British landraces

Maria Scholten has written to us with some interesting websites about British landraces. She says that as Brussels prepares a new directive on the conservation of agricultural landraces, it is important to have some idea about the landraces that still survive even in countries like the UK with a highly industrialized agriculture, and the efforts underway to conserve them.

  1. a sainfoin (Onobrychis viciifolia) landrace from the eighteenth century and one grown, tested and promoted by sainfoin enthusiast Robin Hill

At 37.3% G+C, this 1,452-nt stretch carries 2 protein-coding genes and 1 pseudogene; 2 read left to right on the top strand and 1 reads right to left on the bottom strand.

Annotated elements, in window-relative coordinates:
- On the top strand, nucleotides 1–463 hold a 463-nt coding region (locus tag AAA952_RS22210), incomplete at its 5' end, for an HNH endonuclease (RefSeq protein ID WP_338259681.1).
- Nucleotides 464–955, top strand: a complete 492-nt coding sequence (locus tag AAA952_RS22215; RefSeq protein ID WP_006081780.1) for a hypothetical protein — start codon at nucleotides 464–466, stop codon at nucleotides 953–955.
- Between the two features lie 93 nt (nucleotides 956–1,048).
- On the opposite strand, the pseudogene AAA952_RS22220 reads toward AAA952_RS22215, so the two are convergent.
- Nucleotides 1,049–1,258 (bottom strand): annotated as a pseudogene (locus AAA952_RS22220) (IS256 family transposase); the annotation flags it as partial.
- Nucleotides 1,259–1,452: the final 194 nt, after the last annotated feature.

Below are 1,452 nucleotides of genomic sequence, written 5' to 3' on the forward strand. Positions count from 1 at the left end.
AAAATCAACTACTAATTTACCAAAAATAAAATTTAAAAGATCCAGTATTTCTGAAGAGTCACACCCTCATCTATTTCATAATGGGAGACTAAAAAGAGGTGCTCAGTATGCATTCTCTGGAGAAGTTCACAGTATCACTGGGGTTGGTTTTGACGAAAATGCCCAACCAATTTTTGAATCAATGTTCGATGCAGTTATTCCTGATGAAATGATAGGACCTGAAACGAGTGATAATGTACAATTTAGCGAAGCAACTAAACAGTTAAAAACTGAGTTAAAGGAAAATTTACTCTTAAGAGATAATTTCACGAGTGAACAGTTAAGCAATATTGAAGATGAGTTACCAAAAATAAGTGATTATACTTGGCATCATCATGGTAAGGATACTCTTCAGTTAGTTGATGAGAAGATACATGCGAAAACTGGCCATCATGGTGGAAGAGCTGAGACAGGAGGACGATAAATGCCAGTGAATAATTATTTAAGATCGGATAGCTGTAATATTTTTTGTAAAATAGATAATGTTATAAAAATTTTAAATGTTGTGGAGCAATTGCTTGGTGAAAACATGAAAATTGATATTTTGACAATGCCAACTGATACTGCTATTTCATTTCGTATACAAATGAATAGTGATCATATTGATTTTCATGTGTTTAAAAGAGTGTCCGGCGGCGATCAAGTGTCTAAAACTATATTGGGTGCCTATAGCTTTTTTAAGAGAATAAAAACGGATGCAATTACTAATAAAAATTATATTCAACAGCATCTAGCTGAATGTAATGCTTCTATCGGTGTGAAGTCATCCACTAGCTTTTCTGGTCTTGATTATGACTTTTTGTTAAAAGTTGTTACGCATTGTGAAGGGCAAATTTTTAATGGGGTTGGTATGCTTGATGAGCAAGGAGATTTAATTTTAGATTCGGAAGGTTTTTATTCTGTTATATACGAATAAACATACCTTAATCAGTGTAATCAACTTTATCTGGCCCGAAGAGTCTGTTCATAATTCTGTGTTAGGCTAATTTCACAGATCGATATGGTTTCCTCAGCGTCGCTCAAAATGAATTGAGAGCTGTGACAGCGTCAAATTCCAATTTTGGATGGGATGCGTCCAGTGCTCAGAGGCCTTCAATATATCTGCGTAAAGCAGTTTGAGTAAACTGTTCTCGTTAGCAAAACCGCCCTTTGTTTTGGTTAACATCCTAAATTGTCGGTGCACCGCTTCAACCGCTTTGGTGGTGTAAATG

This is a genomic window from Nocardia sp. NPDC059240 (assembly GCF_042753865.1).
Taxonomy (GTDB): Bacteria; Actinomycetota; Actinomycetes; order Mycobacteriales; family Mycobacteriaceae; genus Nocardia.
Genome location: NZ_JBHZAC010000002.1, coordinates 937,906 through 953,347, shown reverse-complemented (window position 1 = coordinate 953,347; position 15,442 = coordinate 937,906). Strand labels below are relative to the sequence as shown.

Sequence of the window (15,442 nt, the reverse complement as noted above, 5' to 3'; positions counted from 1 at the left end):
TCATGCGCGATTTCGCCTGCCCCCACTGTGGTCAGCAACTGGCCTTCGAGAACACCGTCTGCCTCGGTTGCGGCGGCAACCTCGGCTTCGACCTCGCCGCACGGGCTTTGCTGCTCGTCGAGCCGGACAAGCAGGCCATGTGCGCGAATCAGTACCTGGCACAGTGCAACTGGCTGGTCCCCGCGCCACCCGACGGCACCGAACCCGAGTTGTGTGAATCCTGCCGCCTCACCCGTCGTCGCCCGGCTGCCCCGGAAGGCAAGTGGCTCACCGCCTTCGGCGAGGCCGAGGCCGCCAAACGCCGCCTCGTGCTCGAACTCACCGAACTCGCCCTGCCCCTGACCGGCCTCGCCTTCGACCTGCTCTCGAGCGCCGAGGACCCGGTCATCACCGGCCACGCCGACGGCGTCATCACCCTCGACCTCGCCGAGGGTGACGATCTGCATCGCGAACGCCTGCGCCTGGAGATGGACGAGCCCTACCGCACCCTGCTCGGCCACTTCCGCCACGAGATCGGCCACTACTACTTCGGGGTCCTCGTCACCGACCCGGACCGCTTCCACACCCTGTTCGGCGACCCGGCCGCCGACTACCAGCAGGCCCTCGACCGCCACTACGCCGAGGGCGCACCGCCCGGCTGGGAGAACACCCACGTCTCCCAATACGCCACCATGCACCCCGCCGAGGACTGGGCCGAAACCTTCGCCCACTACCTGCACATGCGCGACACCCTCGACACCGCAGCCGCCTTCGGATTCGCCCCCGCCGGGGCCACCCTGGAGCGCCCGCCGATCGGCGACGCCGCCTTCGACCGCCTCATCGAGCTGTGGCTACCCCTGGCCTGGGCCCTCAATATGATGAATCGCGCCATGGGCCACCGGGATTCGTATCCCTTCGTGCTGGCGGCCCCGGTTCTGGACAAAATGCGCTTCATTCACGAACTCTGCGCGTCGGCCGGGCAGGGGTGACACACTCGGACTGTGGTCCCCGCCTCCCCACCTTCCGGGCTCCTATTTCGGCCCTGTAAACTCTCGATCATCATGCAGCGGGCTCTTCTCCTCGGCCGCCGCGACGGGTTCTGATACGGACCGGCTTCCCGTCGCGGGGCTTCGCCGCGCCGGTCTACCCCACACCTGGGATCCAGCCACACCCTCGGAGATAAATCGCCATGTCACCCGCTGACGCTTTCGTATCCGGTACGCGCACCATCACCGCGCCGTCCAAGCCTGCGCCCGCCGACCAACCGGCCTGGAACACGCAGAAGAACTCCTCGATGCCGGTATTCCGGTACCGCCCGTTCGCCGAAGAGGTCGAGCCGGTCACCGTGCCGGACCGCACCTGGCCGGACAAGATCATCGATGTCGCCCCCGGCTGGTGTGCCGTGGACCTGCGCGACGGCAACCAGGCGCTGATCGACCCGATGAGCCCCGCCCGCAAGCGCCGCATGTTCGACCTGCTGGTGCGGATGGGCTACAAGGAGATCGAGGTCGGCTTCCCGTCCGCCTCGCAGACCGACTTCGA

2. an English native red clover landrace marketed by a local British seed company
  3. a barley, probably introduced by the Vikings, being researched for marketing potential on Orkney
  4. a group of organic growers on Shetland working to maintain Shetland “aets” and bere barley, the historical cereals of Shetland

Thanks, Maria!

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